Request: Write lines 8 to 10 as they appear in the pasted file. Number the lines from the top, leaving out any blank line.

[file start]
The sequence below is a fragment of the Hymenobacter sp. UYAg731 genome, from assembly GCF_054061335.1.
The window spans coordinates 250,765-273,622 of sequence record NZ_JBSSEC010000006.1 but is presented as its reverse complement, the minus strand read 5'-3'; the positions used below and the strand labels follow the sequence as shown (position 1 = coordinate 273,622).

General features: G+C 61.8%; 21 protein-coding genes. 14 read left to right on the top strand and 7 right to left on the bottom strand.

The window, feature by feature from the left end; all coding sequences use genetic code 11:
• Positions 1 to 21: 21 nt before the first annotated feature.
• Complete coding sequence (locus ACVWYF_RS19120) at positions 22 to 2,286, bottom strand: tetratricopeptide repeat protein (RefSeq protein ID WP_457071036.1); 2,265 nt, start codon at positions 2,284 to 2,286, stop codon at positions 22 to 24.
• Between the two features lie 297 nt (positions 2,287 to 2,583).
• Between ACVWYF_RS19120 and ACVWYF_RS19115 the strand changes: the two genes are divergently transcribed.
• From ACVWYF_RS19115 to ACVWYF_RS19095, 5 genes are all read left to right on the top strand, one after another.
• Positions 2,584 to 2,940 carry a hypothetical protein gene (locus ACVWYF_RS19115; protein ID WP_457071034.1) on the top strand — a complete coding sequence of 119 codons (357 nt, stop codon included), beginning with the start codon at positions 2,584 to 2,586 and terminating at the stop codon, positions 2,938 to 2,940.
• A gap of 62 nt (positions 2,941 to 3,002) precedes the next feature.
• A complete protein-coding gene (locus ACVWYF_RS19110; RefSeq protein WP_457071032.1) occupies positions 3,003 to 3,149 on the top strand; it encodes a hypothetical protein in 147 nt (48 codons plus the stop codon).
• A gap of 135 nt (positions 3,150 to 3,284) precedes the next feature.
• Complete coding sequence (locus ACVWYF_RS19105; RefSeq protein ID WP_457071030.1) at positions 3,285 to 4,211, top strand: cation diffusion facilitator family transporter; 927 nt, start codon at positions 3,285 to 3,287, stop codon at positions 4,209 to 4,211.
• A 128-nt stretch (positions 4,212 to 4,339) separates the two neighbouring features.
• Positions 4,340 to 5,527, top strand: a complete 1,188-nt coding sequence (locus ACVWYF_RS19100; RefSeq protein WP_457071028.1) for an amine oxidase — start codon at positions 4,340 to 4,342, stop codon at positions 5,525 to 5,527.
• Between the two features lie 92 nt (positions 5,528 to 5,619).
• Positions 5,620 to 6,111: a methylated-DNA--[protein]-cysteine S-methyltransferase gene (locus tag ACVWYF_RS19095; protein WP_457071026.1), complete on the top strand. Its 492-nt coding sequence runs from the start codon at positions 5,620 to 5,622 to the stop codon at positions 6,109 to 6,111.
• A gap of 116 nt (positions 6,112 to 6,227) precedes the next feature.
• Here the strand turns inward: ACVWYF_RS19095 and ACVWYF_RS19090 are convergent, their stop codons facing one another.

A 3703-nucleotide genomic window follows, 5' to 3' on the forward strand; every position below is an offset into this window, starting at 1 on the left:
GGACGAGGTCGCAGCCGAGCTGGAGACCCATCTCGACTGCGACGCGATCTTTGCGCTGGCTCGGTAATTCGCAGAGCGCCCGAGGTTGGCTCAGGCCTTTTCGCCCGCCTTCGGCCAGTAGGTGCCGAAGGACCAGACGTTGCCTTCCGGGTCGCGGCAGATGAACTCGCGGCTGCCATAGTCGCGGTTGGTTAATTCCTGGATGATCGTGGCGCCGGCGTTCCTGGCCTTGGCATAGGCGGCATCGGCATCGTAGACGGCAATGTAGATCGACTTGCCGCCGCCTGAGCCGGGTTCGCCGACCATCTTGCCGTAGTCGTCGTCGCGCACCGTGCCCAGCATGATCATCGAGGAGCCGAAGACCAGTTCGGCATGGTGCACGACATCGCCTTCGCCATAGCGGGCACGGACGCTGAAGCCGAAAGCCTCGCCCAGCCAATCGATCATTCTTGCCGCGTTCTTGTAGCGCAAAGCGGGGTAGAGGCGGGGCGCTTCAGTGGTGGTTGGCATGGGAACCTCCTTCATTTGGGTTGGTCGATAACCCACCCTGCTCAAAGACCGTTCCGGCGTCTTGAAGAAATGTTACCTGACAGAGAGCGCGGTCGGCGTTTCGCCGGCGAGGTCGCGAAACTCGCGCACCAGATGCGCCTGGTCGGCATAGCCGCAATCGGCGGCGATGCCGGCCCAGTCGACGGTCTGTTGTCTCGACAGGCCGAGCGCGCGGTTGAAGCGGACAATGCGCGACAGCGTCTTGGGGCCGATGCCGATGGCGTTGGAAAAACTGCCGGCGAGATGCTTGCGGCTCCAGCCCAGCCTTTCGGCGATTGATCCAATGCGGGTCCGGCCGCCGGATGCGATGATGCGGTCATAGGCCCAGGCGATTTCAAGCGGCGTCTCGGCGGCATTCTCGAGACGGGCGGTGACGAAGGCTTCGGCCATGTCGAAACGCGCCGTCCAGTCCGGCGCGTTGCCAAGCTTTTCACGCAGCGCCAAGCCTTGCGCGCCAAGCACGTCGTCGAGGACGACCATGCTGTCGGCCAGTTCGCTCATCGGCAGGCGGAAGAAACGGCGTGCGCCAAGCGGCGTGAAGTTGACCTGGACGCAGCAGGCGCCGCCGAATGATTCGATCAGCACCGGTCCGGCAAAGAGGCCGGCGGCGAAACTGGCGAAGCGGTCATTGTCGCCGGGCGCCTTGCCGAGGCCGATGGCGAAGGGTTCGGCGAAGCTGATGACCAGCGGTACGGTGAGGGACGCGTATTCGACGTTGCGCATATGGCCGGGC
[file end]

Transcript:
• Between ACVWYF_RS19120 and ACVWYF_RS19115 the strand changes: the two genes are divergently transcribed.
• From ACVWYF_RS19115 to ACVWYF_RS19095, 5 genes are all read left to right on the top strand, one after another.
• Positions 2,584 to 2,940 carry a hypothetical protein gene (locus ACVWYF_RS19115; protein ID WP_457071034.1) on the top strand — a complete coding sequence of 119 codons (357 nt, stop codon included), beginning with the start codon at positions 2,584 to 2,586 and terminating at the stop codon, positions 2,938 to 2,940.